In The Beginning
Having seen the cover of this month’s Memphis, I think you’ll agree that this particular issue has, shall we say, an unusual look. But that’s only fitting, given that this month’s cover story explores one of the more unusual and perhaps the most comprehensive celebrations of local art that has ever been put together in this city. Titled “Present Tense: The Art of Memphis from 2001-Now,” this particular exhibition occupies every nook and cranny of The Dixon Gallery and Gardens, showcasing as it does the work of 83 different Memphis-connected artists.
Never before, as best I can tell, has the work of so many different local artists been gathered in a single place. We’re blessed that a fair share of the participants have had their oeuvre displayed in these pages over the years; John Robinette, for example, whose current work in the Dixon show is featured on page 40, was doing illustrations for Memphis magazine way back in 1979 (see right). The image on this month’s cover is a bit more contemporary; the artist is Beth Edwards, and it’s part of a diptych titled Sunup and Sundown (2004).
Wandering through the Dixon and viewing this visual extravaganza (something that every Memphian should do before it closes on April 14th), I was reminded of just how blessed Memphis is to have, not just this one impressive art institution, but another one across town whose collection is equally exceptional and whose annual calendar of events is equally first-rate and diverse. Few cities our size in the country can boast of two institutions devoted to the visual arts that are of the caliber of the Memphis Brooks Museum of Art and The Dixon Gallery and Gardens.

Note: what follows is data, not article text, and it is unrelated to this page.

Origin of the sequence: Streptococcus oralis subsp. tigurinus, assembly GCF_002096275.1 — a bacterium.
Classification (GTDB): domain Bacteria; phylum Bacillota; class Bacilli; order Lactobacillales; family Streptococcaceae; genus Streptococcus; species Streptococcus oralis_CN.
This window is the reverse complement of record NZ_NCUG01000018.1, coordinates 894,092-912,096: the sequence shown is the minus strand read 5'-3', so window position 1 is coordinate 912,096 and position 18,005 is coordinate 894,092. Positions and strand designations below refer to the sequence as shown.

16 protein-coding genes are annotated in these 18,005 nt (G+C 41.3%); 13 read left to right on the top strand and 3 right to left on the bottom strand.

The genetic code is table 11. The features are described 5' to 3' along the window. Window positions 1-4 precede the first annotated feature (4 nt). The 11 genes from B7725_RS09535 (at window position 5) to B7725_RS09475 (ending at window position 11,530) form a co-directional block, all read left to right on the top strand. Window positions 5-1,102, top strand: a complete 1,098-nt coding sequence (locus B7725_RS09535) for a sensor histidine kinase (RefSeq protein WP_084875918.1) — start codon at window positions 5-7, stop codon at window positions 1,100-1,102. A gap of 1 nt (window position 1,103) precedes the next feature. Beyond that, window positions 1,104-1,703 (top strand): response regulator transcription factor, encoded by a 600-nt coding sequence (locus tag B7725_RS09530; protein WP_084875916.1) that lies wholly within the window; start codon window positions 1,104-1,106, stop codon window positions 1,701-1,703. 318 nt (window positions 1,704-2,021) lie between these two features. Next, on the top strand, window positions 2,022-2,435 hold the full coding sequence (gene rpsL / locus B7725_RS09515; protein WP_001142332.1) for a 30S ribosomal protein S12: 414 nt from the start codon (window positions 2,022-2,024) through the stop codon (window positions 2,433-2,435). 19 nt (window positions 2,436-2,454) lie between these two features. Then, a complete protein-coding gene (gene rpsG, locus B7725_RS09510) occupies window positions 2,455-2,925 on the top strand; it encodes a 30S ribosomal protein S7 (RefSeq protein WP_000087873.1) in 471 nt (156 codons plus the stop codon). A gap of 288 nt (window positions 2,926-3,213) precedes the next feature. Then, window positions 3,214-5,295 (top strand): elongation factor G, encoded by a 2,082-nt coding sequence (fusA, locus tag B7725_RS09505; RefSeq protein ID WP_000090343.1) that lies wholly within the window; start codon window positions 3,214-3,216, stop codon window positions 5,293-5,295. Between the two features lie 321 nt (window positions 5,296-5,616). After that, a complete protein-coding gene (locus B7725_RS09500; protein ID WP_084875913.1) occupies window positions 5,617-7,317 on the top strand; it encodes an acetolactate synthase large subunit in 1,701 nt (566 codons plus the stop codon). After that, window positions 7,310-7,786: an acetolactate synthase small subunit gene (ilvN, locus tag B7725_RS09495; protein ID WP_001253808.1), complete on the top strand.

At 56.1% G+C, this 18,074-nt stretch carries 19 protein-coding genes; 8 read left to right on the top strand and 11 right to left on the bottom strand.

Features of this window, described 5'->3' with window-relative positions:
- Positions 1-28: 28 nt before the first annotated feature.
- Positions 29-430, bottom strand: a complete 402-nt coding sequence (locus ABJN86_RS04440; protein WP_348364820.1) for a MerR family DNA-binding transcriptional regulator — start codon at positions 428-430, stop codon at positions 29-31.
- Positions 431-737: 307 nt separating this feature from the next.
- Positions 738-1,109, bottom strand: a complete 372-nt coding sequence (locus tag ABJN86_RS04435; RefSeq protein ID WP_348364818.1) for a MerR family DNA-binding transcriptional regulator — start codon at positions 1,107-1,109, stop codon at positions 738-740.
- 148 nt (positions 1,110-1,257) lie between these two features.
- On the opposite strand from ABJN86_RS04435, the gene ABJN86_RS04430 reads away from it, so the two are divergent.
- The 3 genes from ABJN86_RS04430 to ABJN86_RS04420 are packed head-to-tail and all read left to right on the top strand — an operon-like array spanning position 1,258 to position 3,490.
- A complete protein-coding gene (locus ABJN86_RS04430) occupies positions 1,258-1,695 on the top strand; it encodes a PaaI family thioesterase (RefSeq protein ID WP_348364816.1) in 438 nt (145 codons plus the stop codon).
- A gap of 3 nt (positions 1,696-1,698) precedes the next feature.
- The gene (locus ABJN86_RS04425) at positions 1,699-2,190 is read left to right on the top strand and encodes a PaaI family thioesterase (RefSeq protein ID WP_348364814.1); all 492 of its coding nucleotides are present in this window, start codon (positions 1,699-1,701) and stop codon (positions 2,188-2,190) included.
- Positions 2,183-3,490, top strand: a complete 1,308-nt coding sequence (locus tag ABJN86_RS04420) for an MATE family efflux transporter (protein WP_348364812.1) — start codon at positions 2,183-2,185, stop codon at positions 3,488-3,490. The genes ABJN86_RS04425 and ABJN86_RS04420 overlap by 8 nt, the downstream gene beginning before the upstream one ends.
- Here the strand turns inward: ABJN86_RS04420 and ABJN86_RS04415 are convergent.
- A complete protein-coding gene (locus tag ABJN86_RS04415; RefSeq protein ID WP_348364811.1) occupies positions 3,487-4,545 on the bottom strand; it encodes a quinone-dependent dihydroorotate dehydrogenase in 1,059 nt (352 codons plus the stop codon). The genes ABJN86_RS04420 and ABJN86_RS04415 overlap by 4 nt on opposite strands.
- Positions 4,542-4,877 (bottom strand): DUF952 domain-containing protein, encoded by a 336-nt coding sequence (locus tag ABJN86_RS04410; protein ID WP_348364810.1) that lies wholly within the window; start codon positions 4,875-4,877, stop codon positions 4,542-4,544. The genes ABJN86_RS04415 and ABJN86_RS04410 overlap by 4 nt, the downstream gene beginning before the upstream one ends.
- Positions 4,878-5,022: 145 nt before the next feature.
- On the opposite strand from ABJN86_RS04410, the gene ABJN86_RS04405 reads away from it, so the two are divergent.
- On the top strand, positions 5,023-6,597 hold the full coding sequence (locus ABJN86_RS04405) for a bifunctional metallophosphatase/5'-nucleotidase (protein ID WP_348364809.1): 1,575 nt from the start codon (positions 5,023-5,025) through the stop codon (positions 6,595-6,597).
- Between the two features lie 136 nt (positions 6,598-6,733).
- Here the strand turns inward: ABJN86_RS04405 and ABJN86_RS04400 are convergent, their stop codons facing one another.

(Later this spring, the Brooks has scheduled a blockbuster exhibition of its own, saluting the centennial of the birth of perhaps Memphis’ most talented painter. “The Crossroads of Memory: Carroll Cloar And the American South” opens there on June 8th.)
Memphis has long been considered an “arts” town, but more often than not, the main spin put on that reputation has revolved around record turntables and CDs, not canvases and sculptures. Not for nothing is our city best known as “the home of the blues and the birthplace of rock-and- roll.” If American cultural icons like W.C. Handy, B.B. King, Elvis, Kirk Whalum, and Justin Timberlake call your city home, you shouldn’t be surprised that popular music is what most folks think about when they think about the arts in Memphis.
That’s all well and good, but we locals do need to remind ourselves from time to time that there’s a whole lot of shakin’ going on here in any number of other areas of artistic endeavor. Not only do we have two first-rate fine-art institutions; we also have two long-standing independent local theatre companies, Theatre Memphis and Playhouse on the Square, with a third community group, Hattiloo Theatre, coming on strong. We now have two vibrant ballet companies, Ballet Memphis and New Ballet Ensemble and School. We have one of the finest symphonies in the South, and the Memphis Symphony Orchestra’s vibrant connectivity with every area of the community is well-matched by the efforts of a resurgent Opera Memphis.
No doubt we have our share of political and economic problems, but in the area of the arts, both fine and not so fine, things have never been better in Memphis. And as winter gives way to spring this month, that’s cause for genuine celebration all around our community.